Allowance for loan losses                           15,188             13,344           1,844             13.8 %
Loans, net                                         516,986            549,752         (32,766 )           -6.0 %
Loans held for sale                                 64,280             49,318          14,962             30.3 %
Other assets                                        65,761             70,732          (4,971 )           -7.0 %
Total assets                               $       792,402     $      827,442     $   (35,040 )           -4.2 %

Liabilities and Stockholders' equity
Non-interest bearing demand                $        40,357     $       35,941     $     4,416             12.3 %
Interest bearing demand                             76,766             71,710           5,056              7.1 %
Savings and money market                           189,286            181,788           7,498              4.1 %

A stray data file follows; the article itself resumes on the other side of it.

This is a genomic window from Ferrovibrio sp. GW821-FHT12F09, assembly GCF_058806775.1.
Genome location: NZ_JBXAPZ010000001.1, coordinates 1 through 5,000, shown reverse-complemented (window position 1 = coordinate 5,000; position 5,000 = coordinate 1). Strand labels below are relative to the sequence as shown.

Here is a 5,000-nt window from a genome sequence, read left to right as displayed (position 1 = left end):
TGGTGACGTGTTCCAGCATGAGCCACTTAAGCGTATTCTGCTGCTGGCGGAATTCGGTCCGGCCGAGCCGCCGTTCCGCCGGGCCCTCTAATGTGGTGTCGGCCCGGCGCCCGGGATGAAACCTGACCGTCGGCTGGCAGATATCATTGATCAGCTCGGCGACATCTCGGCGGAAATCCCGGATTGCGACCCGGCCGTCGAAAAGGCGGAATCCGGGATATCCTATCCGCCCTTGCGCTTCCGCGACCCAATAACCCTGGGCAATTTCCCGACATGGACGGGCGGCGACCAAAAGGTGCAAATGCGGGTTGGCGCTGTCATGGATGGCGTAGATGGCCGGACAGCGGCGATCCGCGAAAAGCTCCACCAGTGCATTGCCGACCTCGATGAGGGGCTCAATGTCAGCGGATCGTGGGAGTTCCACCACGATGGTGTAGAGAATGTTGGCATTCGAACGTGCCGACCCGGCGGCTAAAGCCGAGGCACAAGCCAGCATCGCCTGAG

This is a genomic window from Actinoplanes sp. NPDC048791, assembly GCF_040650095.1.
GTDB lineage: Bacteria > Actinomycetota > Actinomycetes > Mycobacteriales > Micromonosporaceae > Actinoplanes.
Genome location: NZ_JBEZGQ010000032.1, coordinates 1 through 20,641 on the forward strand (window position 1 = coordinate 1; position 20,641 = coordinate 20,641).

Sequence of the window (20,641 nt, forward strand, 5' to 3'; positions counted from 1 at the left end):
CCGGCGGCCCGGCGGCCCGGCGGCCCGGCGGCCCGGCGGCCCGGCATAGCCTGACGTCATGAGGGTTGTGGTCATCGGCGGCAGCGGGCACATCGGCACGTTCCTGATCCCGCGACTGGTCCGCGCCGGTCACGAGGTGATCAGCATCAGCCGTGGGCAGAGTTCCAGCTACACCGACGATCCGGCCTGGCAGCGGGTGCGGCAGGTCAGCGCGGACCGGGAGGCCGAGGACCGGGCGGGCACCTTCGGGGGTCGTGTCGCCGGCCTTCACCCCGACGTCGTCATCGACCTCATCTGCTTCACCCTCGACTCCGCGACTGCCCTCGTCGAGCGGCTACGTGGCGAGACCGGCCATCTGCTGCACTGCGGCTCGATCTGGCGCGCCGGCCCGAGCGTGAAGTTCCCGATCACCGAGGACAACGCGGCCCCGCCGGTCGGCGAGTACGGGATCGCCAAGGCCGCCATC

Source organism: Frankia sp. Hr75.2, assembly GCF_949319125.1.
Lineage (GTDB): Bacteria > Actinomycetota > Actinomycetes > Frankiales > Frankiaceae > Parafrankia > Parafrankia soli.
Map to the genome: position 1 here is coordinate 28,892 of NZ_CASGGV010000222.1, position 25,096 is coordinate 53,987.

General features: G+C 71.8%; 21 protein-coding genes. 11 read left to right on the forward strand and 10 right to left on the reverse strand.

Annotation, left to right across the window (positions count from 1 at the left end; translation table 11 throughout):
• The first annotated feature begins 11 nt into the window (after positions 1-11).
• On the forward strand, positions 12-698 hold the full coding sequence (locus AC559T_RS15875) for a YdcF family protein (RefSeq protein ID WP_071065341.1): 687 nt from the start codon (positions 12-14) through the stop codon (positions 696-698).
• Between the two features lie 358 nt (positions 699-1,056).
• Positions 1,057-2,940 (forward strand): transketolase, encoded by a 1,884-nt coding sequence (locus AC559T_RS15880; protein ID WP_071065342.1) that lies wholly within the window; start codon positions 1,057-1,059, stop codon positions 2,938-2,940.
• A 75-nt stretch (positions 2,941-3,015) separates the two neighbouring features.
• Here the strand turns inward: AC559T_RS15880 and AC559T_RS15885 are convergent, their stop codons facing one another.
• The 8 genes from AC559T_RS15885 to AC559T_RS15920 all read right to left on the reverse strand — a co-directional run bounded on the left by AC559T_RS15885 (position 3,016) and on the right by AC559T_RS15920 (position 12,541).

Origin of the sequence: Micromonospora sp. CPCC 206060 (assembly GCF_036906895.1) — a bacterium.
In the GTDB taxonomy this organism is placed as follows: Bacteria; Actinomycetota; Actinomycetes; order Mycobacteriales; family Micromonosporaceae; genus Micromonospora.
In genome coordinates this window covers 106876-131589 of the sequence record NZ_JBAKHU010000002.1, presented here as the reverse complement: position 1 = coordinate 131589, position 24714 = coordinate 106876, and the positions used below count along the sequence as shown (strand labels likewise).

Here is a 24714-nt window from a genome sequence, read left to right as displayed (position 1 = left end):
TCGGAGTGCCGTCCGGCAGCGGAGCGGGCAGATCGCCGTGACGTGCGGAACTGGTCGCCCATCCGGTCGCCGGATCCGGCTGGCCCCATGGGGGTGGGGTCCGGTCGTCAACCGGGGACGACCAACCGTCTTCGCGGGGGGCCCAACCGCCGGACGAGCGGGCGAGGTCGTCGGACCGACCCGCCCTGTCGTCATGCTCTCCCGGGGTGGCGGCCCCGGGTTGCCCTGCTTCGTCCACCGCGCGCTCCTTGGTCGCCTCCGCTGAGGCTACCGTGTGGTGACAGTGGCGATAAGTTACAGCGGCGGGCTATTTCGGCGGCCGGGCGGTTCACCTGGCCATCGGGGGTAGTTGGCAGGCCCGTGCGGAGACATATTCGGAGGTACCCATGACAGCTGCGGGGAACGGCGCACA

Time                                               201,529            239,058         (37,529 )          -15.7 %
Total deposits                                     507,938            528,497         (20,559 )           -3.9 %
Federal Home Loan Bank advances                    135,000            150,000         (15,000 )          -10.0 %
Securities sold under agreements to
repurchase                                          92,800             92,800               -              0.0 %
Other borrowings                                         -              5,000          (5,000 )         -100.0 %
Accrued expenses and other liabilities               5,967              6,354            (387 )           -6.1 %